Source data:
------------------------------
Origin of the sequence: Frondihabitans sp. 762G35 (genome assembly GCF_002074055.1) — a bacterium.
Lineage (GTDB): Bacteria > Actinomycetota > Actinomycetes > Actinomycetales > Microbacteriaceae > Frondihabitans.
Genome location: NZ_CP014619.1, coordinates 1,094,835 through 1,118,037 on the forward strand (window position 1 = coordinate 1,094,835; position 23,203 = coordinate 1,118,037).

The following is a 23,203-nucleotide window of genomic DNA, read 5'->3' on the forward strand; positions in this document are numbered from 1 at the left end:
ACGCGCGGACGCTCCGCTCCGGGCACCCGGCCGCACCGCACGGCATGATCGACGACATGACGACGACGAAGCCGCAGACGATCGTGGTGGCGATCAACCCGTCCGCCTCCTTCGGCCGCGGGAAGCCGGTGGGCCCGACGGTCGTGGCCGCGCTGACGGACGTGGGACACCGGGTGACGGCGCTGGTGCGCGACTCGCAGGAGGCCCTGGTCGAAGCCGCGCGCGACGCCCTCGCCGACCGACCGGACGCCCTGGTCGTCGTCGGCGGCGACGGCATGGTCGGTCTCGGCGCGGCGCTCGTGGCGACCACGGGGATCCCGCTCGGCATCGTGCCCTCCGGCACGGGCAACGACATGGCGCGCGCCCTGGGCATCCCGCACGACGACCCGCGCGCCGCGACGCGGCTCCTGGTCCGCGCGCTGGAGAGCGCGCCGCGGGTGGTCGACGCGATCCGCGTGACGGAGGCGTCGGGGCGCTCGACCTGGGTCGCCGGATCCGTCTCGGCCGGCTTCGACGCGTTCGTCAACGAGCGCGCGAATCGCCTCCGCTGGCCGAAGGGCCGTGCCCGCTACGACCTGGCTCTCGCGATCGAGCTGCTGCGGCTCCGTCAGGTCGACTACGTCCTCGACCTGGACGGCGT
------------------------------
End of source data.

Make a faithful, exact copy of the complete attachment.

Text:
Origin of the sequence: Frondihabitans sp. 762G35 (genome assembly GCF_002074055.1) — a bacterium.
Lineage (GTDB): Bacteria > Actinomycetota > Actinomycetes > Actinomycetales > Microbacteriaceae > Frondihabitans.
Genome location: NZ_CP014619.1, coordinates 1,094,835 through 1,118,037 on the forward strand (window position 1 = coordinate 1,094,835; position 23,203 = coordinate 1,118,037).

The following is a 23,203-nucleotide window of genomic DNA, read 5'->3' on the forward strand; positions in this document are numbered from 1 at the left end:
ACGCGCGGACGCTCCGCTCCGGGCACCCGGCCGCACCGCACGGCATGATCGACGACATGACGACGACGAAGCCGCAGACGATCGTGGTGGCGATCAACCCGTCCGCCTCCTTCGGCCGCGGGAAGCCGGTGGGCCCGACGGTCGTGGCCGCGCTGACGGACGTGGGACACCGGGTGACGGCGCTGGTGCGCGACTCGCAGGAGGCCCTGGTCGAAGCCGCGCGCGACGCCCTCGCCGACCGACCGGACGCCCTGGTCGTCGTCGGCGGCGACGGCATGGTCGGTCTCGGCGCGGCGCTCGTGGCGACCACGGGGATCCCGCTCGGCATCGTGCCCTCCGGCACGGGCAACGACATGGCGCGCGCCCTGGGCATCCCGCACGACGACCCGCGCGCCGCGACGCGGCTCCTGGTCCGCGCGCTGGAGAGCGCGCCGCGGGTGGTCGACGCGATCCGCGTGACGGAGGCGTCGGGGCGCTCGACCTGGGTCGCCGGATCCGTCTCGGCCGGCTTCGACGCGTTCGTCAACGAGCGCGCGAATCGCCTCCGCTGGCCGAAGGGCCGTGCCCGCTACGACCTGGCTCTCGCGATCGAGCTGCTGCGGCTCCGTCAGGTCGACTACGTCCTCGACCTGGACGGCGT